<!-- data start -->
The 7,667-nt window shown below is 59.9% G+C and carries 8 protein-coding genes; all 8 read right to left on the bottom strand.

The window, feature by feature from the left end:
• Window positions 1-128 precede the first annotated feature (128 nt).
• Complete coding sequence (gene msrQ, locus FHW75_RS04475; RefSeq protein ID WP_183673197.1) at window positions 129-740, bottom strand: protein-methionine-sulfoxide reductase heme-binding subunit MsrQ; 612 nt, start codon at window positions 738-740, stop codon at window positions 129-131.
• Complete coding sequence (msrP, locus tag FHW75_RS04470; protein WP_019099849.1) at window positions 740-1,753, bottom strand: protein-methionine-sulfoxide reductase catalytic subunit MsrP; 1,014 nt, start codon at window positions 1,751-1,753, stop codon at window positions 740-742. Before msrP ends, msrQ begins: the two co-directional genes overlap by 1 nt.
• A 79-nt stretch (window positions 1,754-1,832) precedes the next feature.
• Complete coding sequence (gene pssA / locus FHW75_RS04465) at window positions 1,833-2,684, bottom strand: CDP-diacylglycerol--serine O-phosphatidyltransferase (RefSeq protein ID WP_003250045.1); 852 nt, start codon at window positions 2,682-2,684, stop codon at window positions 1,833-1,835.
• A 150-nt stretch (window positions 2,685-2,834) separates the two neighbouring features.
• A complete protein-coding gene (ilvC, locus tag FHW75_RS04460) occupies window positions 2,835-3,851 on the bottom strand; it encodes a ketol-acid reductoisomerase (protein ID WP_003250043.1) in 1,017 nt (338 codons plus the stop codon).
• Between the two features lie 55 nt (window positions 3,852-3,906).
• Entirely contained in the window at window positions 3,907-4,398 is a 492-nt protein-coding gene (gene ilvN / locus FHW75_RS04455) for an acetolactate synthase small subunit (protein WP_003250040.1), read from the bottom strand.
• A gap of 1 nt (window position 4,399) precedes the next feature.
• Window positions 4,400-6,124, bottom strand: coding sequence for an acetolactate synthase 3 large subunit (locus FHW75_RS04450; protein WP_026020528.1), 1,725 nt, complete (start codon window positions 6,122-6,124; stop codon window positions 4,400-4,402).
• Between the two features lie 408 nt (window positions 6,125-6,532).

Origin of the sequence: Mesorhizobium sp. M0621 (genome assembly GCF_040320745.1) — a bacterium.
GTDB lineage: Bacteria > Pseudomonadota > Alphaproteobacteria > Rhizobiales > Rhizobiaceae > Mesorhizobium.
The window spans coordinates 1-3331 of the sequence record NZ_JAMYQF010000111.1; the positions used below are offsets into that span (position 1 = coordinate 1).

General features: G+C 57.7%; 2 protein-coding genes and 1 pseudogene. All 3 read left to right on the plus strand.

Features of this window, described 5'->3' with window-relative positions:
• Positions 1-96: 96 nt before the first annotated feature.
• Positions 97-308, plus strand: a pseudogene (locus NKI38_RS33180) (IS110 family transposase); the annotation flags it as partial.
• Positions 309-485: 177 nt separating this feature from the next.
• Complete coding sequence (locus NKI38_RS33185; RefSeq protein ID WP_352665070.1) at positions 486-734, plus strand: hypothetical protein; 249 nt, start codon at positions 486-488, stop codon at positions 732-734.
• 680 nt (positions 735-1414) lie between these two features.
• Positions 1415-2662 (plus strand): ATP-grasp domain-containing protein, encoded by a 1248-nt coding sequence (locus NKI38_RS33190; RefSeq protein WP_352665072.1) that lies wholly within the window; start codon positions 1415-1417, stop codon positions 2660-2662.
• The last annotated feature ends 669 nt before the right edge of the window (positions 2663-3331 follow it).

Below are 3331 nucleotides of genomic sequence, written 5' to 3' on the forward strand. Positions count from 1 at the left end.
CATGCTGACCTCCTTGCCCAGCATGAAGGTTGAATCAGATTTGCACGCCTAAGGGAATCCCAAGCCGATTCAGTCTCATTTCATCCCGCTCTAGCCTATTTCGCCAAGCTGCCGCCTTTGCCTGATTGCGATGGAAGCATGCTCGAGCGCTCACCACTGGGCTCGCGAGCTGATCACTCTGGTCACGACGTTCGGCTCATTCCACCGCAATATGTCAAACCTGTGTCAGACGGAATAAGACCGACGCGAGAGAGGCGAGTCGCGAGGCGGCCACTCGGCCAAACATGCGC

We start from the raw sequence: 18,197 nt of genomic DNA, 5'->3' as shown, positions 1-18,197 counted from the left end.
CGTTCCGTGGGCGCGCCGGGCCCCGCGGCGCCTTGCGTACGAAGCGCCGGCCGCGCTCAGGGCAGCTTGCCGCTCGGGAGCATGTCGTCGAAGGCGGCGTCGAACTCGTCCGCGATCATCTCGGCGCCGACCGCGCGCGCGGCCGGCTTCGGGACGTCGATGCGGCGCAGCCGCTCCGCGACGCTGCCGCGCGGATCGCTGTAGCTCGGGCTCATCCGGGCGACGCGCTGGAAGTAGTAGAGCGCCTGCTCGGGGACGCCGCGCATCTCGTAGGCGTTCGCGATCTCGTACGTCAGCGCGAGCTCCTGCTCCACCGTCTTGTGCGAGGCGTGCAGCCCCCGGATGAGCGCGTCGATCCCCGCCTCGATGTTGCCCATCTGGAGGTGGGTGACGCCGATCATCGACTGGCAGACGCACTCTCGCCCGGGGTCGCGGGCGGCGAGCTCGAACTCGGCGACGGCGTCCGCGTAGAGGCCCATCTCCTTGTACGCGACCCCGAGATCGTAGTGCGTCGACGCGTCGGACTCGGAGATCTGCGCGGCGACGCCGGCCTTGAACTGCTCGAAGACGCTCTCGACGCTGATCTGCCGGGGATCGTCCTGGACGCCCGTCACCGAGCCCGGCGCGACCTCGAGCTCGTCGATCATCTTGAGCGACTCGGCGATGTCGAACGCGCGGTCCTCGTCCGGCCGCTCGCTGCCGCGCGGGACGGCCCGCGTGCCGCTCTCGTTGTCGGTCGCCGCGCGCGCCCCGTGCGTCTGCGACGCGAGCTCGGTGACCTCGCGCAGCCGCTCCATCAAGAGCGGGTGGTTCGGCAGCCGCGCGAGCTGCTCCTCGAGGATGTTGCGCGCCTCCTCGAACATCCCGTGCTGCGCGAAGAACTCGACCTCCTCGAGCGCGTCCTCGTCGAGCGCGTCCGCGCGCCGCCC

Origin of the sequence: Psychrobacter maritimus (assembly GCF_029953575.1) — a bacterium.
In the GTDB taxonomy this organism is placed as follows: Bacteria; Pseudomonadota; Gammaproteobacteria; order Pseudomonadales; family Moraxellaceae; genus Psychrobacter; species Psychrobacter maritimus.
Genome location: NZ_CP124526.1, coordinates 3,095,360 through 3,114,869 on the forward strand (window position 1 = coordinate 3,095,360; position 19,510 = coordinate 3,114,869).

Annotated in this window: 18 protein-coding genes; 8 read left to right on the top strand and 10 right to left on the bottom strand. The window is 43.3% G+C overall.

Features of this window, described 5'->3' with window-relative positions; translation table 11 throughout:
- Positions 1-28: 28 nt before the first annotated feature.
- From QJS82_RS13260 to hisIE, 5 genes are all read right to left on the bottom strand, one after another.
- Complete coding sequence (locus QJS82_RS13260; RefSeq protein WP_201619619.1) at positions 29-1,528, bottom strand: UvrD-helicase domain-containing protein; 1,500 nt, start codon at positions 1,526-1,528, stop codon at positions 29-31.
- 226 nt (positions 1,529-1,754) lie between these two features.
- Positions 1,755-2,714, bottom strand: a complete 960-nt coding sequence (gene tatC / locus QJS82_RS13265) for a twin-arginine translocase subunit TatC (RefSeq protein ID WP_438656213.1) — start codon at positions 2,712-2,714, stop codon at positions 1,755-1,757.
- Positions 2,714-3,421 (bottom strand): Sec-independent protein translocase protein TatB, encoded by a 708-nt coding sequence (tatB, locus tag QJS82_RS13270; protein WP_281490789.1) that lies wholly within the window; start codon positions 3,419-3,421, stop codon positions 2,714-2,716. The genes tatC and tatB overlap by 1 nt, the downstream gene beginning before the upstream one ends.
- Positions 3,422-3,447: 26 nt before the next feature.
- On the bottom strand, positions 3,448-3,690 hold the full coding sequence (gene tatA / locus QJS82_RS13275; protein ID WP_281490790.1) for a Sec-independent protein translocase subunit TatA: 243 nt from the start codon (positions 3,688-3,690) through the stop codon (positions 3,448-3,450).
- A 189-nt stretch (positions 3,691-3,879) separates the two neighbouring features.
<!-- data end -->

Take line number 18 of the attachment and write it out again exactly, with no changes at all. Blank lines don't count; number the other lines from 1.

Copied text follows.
General features: G+C 57.7%; 2 protein-coding genes and 1 pseudogene. All 3 read left to right on the plus strand.